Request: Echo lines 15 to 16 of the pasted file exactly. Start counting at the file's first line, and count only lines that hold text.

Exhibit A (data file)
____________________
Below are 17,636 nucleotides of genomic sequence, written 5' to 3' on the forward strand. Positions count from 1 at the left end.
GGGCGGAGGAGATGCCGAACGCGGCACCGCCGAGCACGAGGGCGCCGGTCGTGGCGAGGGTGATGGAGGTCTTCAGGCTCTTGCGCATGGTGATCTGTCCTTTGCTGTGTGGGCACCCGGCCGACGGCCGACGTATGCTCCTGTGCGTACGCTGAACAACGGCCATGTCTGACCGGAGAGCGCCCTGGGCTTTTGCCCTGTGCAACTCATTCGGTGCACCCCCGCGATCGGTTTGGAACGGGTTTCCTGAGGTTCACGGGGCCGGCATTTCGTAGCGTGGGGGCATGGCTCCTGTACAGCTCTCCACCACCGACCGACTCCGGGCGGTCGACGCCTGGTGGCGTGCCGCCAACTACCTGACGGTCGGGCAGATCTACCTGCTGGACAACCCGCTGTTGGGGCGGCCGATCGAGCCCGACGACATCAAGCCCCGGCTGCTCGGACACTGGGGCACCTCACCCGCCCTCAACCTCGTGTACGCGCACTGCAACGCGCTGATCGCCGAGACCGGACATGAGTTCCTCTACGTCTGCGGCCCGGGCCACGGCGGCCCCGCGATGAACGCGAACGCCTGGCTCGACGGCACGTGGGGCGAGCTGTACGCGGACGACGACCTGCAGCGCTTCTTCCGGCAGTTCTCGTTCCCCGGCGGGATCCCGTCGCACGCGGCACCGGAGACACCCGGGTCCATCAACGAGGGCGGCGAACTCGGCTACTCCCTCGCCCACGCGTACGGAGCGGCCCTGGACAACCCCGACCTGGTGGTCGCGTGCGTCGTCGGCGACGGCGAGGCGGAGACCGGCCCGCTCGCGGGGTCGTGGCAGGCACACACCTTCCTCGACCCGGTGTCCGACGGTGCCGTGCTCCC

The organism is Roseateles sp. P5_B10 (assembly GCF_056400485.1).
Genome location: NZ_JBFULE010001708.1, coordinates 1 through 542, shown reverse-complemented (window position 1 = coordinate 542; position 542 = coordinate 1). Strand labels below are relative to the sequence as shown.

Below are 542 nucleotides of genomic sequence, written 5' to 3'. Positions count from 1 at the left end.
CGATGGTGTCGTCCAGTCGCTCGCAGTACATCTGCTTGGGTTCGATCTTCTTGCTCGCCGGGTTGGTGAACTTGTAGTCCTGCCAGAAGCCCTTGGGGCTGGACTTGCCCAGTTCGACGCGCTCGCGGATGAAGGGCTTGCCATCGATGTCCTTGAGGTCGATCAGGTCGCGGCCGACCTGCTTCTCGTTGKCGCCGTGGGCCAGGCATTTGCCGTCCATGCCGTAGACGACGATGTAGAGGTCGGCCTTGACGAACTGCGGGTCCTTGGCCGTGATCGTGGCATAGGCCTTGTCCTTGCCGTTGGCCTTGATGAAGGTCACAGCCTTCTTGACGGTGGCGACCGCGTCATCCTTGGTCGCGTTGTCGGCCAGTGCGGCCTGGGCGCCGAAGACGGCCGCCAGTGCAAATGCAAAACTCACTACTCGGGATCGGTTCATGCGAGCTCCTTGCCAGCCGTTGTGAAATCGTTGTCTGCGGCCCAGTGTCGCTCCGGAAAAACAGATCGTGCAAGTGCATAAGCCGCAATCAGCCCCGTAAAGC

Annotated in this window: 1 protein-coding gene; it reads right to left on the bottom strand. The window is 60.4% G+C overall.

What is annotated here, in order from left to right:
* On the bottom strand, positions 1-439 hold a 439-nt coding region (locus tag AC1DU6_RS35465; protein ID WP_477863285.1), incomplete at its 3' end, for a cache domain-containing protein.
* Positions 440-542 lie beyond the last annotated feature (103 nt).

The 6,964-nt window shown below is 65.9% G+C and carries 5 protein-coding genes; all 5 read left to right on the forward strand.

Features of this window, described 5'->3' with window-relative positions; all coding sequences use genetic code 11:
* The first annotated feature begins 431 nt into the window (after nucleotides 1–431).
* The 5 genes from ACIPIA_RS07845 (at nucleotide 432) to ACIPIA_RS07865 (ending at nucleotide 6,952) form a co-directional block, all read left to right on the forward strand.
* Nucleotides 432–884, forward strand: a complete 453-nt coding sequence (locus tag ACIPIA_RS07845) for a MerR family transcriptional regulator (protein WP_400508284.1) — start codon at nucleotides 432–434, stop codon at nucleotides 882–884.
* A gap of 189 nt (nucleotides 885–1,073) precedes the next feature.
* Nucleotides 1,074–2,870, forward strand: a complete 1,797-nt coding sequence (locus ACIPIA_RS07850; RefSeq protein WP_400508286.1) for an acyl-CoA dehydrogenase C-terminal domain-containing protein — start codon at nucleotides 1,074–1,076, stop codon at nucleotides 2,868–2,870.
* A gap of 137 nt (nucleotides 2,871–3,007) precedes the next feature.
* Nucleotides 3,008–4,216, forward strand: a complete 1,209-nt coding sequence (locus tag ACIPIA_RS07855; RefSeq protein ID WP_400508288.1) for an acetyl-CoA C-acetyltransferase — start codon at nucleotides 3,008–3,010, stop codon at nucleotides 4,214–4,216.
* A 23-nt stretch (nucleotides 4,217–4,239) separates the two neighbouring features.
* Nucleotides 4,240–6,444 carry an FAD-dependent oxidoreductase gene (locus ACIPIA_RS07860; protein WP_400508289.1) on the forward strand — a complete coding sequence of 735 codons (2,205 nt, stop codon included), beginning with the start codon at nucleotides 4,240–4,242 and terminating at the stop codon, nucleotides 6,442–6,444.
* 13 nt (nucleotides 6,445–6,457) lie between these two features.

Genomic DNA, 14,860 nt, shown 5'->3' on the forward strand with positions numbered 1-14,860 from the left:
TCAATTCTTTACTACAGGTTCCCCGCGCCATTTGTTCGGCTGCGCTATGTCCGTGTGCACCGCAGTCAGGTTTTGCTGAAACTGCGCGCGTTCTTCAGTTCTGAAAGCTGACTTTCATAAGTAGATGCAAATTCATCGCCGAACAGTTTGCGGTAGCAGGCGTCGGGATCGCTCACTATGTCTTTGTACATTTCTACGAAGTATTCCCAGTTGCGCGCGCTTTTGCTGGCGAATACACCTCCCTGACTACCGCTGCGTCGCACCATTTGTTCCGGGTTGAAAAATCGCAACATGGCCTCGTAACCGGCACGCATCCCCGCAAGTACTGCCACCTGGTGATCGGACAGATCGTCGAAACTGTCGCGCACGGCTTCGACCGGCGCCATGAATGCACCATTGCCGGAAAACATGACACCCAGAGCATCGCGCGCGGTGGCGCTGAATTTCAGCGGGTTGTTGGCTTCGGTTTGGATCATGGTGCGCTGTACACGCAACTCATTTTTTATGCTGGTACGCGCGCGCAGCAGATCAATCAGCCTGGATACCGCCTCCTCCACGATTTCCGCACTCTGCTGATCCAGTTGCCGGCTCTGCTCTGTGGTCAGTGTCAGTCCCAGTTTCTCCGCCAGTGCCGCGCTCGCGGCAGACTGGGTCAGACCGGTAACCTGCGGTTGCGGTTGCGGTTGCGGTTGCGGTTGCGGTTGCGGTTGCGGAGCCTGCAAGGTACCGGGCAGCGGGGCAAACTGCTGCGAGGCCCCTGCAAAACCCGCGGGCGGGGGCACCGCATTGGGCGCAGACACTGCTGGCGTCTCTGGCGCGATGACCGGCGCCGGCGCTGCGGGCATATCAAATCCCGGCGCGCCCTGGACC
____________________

* Nucleotides 432–884, forward strand: a complete 453-nt coding sequence (locus tag ACIPIA_RS07845) for a MerR family transcriptional regulator (protein WP_400508284.1) — start codon at nucleotides 432–434, stop codon at nucleotides 882–884.
* A gap of 189 nt (nucleotides 885–1,073) precedes the next feature.